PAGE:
You can fix your own meals at hostels. Some hotels have kitchenettes. In London, you can rent a ‘flat’ with shared kitchen for a long term stay which is usually 3 months.

      • Local transportation and incidentals

      • Admissions to attractions and tours.

You will need to re-supply toiletries, sunscreen, etc.

Souvenirs. If you’re planning on buying specific items, get average prices before you go. We all go a little crazy, but remember that you’ll have to lug it around with you. If you’re planning on mailing stuff home, keep in mind that shipping costs are expensive.

Sample budget per person for someone traveling independently, and staying in hostels.

Advance expenses $500
Air tickets $2,500
Other flights and ground transportation $600
Accommodations 3rd / 1st world per day $10/$60
Food 3rd / 1st world per day $8/$30
Local transport and incidentals per day $2/$10
Clothing $50/$100
Books maps $30
Souvenirs $100 – ?
Emergency fund $1000

Once you come up with an estimated budget, add 20%.

How to bring money

  • Arrive in each country with at least $50US in local currency.
  • You can find ATM’s in most countries in airports, towns and tourist areas. ATM’s dispense local currency. This is the safest, easiest, and least expensive way to get money.There usually are per transaction fees, so it’s cheaper to make one large withdrawal than several smaller ones.
  • Besides your ATM card, bring at least 2 other credit cards. If you can’t find an ATM, you can take a cash withdrawal at a bank. But keep in mind that credit card withdrawals are more expensive than ATM withdrawals. Use this option only when you can’t find an ATM.
  • Use your credit card for larger expenses, instead of cash. But don’t count on being able to use a credit card at hostels though. Most of them accept only cash.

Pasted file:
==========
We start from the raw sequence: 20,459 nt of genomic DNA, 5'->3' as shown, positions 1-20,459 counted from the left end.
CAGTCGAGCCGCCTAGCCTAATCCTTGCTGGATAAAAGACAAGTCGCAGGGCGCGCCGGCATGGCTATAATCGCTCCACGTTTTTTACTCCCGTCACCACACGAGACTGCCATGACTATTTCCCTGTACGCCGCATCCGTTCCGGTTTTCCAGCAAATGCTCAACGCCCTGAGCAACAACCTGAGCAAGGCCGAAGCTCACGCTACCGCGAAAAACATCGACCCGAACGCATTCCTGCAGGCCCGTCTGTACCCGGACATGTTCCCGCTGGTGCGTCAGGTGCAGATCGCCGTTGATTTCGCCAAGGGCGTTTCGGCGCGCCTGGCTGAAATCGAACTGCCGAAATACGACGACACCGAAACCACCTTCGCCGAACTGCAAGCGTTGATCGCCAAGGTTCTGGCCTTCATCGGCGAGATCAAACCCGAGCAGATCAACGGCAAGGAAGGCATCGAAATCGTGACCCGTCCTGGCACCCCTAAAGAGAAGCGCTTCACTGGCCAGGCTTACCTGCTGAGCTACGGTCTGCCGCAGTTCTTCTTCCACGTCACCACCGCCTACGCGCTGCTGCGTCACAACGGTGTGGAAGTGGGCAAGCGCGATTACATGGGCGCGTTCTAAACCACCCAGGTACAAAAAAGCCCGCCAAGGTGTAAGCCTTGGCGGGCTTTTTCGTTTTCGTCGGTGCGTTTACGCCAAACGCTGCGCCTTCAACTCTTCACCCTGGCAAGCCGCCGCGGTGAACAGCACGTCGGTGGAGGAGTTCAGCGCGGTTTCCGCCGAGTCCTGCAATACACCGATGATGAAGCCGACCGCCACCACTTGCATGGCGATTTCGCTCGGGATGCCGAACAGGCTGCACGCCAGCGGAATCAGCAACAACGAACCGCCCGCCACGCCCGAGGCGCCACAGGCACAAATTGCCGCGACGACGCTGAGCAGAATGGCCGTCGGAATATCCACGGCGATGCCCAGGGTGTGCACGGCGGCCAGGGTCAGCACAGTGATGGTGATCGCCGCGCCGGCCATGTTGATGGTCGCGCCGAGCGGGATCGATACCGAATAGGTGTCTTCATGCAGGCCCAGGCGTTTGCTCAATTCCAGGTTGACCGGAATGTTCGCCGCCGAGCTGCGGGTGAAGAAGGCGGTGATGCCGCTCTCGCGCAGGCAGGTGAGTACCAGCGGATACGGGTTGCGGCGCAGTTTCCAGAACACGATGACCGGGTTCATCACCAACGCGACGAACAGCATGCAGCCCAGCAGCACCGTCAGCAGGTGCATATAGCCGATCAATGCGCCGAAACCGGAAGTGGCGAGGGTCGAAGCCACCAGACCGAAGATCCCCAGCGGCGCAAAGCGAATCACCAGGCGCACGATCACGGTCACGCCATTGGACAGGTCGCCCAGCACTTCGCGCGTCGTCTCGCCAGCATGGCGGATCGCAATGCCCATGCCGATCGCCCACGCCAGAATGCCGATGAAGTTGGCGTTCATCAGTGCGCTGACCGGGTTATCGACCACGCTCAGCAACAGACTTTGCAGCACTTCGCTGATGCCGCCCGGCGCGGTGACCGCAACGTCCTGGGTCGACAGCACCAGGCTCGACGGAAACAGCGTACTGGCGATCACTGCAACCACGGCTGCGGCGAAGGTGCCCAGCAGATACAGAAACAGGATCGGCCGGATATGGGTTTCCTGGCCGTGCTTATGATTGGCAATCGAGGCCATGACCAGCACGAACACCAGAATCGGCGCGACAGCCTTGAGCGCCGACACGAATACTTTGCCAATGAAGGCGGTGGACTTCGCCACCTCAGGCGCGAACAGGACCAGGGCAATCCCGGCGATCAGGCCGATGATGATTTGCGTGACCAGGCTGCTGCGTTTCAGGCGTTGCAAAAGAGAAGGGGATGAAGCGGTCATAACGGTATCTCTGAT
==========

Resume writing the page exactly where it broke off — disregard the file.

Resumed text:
• Make sure you let your banks know you will be traveling, so they don’t freak out and freeze your account when they see a cash withdrawal from Bangladesh.
  • Keep records of credit card numbers and phone numbers to report them to if stolen, or if you have problems with them. A safe way to do this is to email them to yourself.
  • Travelers checks are obsolete. Most merchants don’t accept them. Hotels do, but you may not get the best exchange rate.

Budget Saving TIPS

  • Arranging travel, lodging, and tours locally rather than in advance is less expensive. Most places are not listed on the internet or with travel agents. The ones that are, pay for the advantage, and so their prices are higher.
  • You don’t have to fly everywhere. You can travel by train, ferry, bus, or even drive. We took an overnight train from Kuala Lumpur to Georgetown Penang in a private cabin. It was very romantic. We took a ferry from Piraeus Port in Athens to Santorini and got a spectacular cruise through the Greek Islands.
  • Traveling through the first world, you may need to be more careful with your money. Use surface travel, stay in hostels, cook your own meals, etc. But in 3rd world countries, you can afford more luxuries like nice hotels, eating out more, hiring a private guide, and having your laundry done.
  • Going in low or shoulder season can save you up to 60% on airline tickets, surface transportation and hotels. Also, avoid travel during weekends and local holidays, when it’s more expensive.
  • The longer you stay in once place, the lower your average per day expense will be.
  • Get changeable airline tickets to keep your schedule flexible.
  • When booking flights, check the stops. Some of these may be free stopovers. For example, on our flight to Australia we had free stopovers in Tahiti, New Zealand, and the Cook Islands!
  • You get better rates at hotels and hostels if you book for at least 3 days. Most places offer the 3rd or 4th night free, or throw in transportation to/from the airport.